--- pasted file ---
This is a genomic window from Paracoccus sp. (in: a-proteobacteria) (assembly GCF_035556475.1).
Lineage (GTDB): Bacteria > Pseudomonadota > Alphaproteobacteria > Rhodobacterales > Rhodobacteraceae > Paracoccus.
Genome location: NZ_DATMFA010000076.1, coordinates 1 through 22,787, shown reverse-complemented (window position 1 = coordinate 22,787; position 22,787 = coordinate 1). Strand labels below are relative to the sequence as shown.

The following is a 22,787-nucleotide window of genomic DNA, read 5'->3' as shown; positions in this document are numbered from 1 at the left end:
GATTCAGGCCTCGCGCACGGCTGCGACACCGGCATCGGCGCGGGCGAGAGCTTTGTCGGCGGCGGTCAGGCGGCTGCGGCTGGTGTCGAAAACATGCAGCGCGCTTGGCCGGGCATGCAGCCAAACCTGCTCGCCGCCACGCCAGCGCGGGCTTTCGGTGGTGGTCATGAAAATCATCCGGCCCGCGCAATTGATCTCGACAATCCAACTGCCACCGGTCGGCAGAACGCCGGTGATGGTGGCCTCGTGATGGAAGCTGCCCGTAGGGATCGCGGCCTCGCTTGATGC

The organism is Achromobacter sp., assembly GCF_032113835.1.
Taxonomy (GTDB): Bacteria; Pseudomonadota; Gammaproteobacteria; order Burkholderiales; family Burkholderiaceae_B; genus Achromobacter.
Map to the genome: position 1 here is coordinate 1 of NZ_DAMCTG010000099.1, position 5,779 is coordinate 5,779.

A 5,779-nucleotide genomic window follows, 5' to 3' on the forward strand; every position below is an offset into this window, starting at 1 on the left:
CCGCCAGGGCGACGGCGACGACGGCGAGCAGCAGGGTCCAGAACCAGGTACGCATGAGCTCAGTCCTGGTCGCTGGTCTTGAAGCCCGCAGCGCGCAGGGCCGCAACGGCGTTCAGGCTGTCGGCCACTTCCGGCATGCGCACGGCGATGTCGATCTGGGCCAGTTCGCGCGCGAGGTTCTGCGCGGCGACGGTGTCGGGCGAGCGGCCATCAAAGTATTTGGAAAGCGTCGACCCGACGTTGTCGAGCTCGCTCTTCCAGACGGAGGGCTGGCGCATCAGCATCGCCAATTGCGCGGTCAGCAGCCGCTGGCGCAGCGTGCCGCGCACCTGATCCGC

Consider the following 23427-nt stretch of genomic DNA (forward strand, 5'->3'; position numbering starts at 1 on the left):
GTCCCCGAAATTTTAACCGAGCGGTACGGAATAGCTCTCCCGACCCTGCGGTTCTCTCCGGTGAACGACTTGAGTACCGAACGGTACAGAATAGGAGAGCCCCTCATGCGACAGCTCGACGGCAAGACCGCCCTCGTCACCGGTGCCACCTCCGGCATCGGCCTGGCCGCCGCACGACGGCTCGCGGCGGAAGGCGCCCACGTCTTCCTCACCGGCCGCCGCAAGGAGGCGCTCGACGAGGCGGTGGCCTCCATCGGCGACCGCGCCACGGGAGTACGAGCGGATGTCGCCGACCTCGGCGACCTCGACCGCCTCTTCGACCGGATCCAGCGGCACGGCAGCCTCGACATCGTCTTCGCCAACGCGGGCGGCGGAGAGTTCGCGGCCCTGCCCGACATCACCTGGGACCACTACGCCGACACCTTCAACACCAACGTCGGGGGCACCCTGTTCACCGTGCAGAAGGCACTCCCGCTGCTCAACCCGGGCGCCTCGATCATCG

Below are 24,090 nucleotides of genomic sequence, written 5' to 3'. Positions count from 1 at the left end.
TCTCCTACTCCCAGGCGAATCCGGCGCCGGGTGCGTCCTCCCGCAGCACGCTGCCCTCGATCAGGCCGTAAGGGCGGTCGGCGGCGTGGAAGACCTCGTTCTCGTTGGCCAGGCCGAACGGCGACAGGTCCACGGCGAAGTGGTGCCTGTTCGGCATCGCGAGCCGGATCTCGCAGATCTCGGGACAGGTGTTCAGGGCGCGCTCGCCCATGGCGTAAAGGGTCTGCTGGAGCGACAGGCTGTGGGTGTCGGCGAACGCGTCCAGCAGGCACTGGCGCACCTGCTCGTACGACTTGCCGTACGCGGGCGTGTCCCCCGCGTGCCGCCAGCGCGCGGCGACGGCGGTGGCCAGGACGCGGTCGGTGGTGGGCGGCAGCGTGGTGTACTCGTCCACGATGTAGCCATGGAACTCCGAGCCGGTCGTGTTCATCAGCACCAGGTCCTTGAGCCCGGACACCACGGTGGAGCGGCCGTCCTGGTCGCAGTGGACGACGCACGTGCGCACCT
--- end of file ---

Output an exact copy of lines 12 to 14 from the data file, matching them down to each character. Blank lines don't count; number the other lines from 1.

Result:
GTCCCCGAAATTTTAACCGAGCGGTACGGAATAGCTCTCCCGACCCTGCGGTTCTCTCCGGTGAACGACTTGAGTACCGAACGGTACAGAATAGGAGAGCCCCTCATGCGACAGCTCGACGGCAAGACCGCCCTCGTCACCGGTGCCACCTCCGGCATCGGCCTGGCCGCCGCACGACGGCTCGCGGCGGAAGGCGCCCACGTCTTCCTCACCGGCCGCCGCAAGGAGGCGCTCGACGAGGCGGTGGCCTCCATCGGCGACCGCGCCACGGGAGTACGAGCGGATGTCGCCGACCTCGGCGACCTCGACCGCCTCTTCGACCGGATCCAGCGGCACGGCAGCCTCGACATCGTCTTCGCCAACGCGGGCGGCGGAGAGTTCGCGGCCCTGCCCGACATCACCTGGGACCACTACGCCGACACCTTCAACACCAACGTCGGGGGCACCCTGTTCACCGTGCAGAAGGCACTCCCGCTGCTCAACCCGGGCGCCTCGATCATCG

Below are 24,090 nucleotides of genomic sequence, written 5' to 3'. Positions count from 1 at the left end.
TCTCCTACTCCCAGGCGAATCCGGCGCCGGGTGCGTCCTCCCGCAGCACGCTGCCCTCGATCAGGCCGTAAGGGCGGTCGGCGGCGTGGAAGACCTCGTTCTCGTTGGCCAGGCCGAACGGCGACAGGTCCACGGCGAAGTGGTGCCTGTTCGGCATCGCGAGCCGGATCTCGCAGATCTCGGGACAGGTGTTCAGGGCGCGCTCGCCCATGGCGTAAAGGGTCTGCTGGAGCGACAGGCTGTGGGTGTCGGCGAACGCGTCCAGCAGGCACTGGCGCACCTGCTCGTACGACTTGCCGTACGCGGGCGTGTCCCCCGCGTGCCGCCAGCGCGCGGCGACGGCGGTGGCCAGGACGCGGTCGGTGGTGGGCGGCAGCGTGGTGTACTCGTCCACGATGTAGCCATGGAACTCCGAGCCGGTCGTGTTCATCAGCACCAGGTCCTTGAGCCCGGACACCACGGTGGAGCGGCCGTCCTGGTCGCAGTGGACGACGCACGTGCGCACCT